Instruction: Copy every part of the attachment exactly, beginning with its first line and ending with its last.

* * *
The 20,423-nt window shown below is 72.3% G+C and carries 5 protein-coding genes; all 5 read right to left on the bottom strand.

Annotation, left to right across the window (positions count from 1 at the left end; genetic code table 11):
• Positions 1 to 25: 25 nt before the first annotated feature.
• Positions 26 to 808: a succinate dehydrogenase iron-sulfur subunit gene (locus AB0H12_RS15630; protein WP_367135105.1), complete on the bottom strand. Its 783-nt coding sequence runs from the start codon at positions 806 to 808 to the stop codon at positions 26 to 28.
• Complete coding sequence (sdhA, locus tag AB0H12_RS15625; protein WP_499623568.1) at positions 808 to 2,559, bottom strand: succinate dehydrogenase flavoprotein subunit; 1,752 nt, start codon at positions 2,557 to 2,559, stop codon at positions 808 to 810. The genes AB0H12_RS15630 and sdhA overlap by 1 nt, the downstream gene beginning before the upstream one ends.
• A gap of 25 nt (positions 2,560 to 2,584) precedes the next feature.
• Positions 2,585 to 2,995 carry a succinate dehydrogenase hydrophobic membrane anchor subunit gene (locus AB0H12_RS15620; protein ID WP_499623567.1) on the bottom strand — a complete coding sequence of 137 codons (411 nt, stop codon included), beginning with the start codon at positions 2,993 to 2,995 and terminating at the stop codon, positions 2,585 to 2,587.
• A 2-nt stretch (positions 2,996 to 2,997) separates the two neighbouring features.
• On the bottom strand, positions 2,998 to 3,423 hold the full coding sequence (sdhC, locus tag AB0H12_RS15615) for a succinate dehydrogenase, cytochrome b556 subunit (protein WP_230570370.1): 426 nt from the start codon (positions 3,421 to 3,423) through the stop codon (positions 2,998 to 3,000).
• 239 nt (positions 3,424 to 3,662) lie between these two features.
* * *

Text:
The 20,423-nt window shown below is 72.3% G+C and carries 5 protein-coding genes; all 5 read right to left on the bottom strand.

Annotation, left to right across the window (positions count from 1 at the left end; genetic code table 11):
• Positions 1 to 25: 25 nt before the first annotated feature.
• Positions 26 to 808: a succinate dehydrogenase iron-sulfur subunit gene (locus AB0H12_RS15630; protein WP_367135105.1), complete on the bottom strand. Its 783-nt coding sequence runs from the start codon at positions 806 to 808 to the stop codon at positions 26 to 28.
• Complete coding sequence (sdhA, locus tag AB0H12_RS15625; protein WP_499623568.1) at positions 808 to 2,559, bottom strand: succinate dehydrogenase flavoprotein subunit; 1,752 nt, start codon at positions 2,557 to 2,559, stop codon at positions 808 to 810. The genes AB0H12_RS15630 and sdhA overlap by 1 nt, the downstream gene beginning before the upstream one ends.
• A gap of 25 nt (positions 2,560 to 2,584) precedes the next feature.
• Positions 2,585 to 2,995 carry a succinate dehydrogenase hydrophobic membrane anchor subunit gene (locus AB0H12_RS15620; protein ID WP_499623567.1) on the bottom strand — a complete coding sequence of 137 codons (411 nt, stop codon included), beginning with the start codon at positions 2,993 to 2,995 and terminating at the stop codon, positions 2,585 to 2,587.
• A 2-nt stretch (positions 2,996 to 2,997) separates the two neighbouring features.
• On the bottom strand, positions 2,998 to 3,423 hold the full coding sequence (sdhC, locus tag AB0H12_RS15615) for a succinate dehydrogenase, cytochrome b556 subunit (protein WP_230570370.1): 426 nt from the start codon (positions 3,421 to 3,423) through the stop codon (positions 2,998 to 3,000).
• 239 nt (positions 3,424 to 3,662) lie between these two features.